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US Consumer Confidence Reaches Pandemic-Era Highs

by Jay Brahach | March 30, 2021

The Conference Board (CB) Consumer Confidence Index beat expectations in March by 12.8 points, measuring in at 109.7. This is a 19.3-point increase on last month, and represents the highest index reading since the beginning of the pandemic.

The trade-weighted dollar index (DXY) was largely unchanged, despite this positive reading.

Across all areas of the report, consumers are looking more optimistic. The Present Situation Index jumped by 20.4 points, and the Expectations Index also rose a sizeable 18.7 points.

This release reads well for the US economy in the short to medium term. Consumers are more confident about their ability to purchase homes and cars in the coming months, with the percentage of consumers claiming business conditions were “bad” falling by 9.2 points. This can be seen as a positive assessment of the economic recovery plan in the US.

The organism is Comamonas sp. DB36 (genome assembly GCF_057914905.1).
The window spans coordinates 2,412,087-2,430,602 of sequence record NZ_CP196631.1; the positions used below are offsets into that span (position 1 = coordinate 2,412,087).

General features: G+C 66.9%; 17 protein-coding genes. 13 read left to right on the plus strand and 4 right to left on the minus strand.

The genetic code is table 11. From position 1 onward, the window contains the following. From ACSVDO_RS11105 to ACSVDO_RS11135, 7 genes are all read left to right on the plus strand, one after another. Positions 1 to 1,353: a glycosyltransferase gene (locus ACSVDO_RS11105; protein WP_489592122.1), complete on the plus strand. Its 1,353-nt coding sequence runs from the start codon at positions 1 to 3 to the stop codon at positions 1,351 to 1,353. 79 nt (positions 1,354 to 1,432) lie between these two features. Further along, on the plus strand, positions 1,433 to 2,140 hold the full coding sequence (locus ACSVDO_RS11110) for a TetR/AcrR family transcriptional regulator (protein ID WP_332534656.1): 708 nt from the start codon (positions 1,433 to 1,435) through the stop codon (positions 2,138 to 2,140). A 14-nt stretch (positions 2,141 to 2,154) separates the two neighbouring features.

Consumers, however, are not without concern. Whilst economic activity may be picking up, concerns surrounding inflation were still prevalent. Rising gas prices are still expected (not helped by the recent Suez Canal incident), and this may reduce spending in the coming months.

These inflation concerns also showing themselves in the bond market, with the US 10-year Treasury yield reaching the highest levels since January 2020 this morning at 1.75%. Investors fear that continual increases to government spending will compound inflationary pressures.

Looking at other areas of the report, consumers have bettered their outlook regarding employment. The percentage of consumers expecting more jobs increased from 30.7 to 40.8.

Income expectations were a little more nuanced. While consumers expecting their income to increase rose by 0.7 points, a higher percentage of consumers also expected their income to decrease. This speaks to something of a widening income gap.

Overall, the data release today suggests consumers are assessing the US economy in the most positive light in more than a year. However, inflationary pressure could hijack the narrative as we move deeper into 2021.

Jay Brahach
Account Executive & Currency Analyst

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